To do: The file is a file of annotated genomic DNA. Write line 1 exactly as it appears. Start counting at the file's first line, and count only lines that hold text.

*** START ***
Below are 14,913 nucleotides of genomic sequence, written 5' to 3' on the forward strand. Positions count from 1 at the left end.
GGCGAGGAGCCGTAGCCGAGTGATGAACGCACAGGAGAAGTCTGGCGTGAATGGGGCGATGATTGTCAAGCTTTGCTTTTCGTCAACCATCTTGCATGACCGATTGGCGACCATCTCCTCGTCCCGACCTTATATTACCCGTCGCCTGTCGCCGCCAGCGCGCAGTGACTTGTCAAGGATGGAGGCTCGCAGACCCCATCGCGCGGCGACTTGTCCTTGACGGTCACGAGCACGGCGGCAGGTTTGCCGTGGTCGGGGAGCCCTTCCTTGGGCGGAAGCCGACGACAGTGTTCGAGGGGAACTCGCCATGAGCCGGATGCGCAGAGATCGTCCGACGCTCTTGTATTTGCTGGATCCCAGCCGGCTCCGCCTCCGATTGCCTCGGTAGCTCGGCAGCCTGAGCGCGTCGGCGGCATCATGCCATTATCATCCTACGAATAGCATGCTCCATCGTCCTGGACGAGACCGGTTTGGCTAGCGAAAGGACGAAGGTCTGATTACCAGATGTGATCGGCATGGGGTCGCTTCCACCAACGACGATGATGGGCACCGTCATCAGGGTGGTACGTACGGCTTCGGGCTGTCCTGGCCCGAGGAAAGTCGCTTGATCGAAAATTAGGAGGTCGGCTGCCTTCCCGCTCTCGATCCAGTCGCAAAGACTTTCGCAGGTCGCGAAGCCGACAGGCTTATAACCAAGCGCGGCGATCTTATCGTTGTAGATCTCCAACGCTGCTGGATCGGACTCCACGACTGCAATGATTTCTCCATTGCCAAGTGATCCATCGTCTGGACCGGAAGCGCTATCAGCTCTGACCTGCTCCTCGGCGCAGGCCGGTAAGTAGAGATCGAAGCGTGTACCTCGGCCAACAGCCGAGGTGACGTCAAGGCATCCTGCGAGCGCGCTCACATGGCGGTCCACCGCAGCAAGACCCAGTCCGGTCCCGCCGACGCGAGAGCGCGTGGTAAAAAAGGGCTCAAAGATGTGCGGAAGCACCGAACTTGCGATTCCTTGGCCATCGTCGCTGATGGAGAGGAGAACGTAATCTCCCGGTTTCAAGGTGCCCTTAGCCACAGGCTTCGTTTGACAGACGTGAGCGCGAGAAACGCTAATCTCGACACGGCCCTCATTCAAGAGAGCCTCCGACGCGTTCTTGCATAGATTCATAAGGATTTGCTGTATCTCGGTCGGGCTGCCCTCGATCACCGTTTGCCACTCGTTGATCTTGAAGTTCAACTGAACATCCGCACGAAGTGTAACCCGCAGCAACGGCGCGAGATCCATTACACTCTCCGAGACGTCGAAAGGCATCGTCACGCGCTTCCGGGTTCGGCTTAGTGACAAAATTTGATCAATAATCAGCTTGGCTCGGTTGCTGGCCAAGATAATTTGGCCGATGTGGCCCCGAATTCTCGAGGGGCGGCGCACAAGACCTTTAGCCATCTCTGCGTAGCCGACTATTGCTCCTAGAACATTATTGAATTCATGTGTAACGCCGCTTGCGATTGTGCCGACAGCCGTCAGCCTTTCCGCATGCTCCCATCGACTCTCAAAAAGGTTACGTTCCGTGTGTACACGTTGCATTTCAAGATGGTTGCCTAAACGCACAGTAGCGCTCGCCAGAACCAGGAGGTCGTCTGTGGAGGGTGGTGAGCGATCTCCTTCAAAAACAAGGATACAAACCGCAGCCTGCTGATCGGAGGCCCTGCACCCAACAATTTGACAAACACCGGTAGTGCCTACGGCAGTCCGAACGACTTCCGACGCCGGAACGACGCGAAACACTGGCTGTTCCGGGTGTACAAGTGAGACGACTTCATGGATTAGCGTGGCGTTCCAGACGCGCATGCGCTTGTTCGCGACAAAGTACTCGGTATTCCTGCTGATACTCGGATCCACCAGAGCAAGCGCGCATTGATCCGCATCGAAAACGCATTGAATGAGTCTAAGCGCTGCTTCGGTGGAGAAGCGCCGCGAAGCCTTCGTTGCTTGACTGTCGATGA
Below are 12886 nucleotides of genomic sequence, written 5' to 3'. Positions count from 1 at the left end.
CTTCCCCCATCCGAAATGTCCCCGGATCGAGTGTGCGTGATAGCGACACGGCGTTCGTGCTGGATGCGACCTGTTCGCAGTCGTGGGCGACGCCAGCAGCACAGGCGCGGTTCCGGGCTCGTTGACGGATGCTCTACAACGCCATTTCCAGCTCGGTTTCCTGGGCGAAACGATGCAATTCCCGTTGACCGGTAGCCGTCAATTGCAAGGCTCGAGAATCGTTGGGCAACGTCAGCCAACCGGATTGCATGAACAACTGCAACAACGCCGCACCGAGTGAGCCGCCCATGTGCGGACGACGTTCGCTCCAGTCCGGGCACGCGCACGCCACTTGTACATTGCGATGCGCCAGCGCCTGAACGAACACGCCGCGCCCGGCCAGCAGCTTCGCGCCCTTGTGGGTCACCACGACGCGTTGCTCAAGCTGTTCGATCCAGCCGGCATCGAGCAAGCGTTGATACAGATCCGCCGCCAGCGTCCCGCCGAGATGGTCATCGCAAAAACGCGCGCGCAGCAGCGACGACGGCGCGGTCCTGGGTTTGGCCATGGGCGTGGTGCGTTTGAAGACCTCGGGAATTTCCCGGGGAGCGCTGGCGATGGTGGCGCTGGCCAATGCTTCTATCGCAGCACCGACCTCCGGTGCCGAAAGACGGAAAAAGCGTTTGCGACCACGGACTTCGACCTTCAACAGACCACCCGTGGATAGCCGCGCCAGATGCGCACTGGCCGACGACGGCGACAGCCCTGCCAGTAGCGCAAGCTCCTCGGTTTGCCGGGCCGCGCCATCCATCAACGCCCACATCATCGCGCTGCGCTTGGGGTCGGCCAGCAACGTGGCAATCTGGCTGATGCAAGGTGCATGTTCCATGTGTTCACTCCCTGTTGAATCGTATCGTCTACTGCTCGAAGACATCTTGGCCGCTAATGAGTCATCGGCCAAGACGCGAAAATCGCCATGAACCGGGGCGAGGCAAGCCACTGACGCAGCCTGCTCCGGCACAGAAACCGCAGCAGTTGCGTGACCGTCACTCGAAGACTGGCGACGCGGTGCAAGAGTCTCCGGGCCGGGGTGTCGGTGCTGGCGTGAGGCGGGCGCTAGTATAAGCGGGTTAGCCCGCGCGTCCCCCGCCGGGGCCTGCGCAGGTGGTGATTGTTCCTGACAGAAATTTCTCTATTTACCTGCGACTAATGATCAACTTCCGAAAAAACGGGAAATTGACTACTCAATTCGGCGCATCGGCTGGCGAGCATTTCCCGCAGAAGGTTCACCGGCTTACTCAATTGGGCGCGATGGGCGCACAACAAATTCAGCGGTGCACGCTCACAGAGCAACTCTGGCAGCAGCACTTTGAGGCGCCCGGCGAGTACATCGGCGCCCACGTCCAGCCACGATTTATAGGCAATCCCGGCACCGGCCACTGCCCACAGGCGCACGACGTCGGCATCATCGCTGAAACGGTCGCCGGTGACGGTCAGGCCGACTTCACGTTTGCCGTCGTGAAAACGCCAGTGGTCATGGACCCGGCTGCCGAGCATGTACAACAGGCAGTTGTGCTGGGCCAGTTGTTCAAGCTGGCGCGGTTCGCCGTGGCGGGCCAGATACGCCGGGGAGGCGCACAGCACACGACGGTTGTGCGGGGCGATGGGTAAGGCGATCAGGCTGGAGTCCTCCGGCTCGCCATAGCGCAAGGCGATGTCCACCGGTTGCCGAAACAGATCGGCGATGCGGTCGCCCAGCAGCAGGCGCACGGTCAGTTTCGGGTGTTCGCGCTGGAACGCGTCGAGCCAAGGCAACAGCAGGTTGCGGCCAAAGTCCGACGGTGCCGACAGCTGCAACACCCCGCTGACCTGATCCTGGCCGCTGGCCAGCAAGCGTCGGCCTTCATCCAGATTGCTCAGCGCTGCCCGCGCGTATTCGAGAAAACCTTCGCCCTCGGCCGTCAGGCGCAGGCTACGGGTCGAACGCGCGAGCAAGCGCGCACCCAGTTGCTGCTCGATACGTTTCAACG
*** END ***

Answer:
Below are 14,913 nucleotides of genomic sequence, written 5' to 3' on the forward strand. Positions count from 1 at the left end.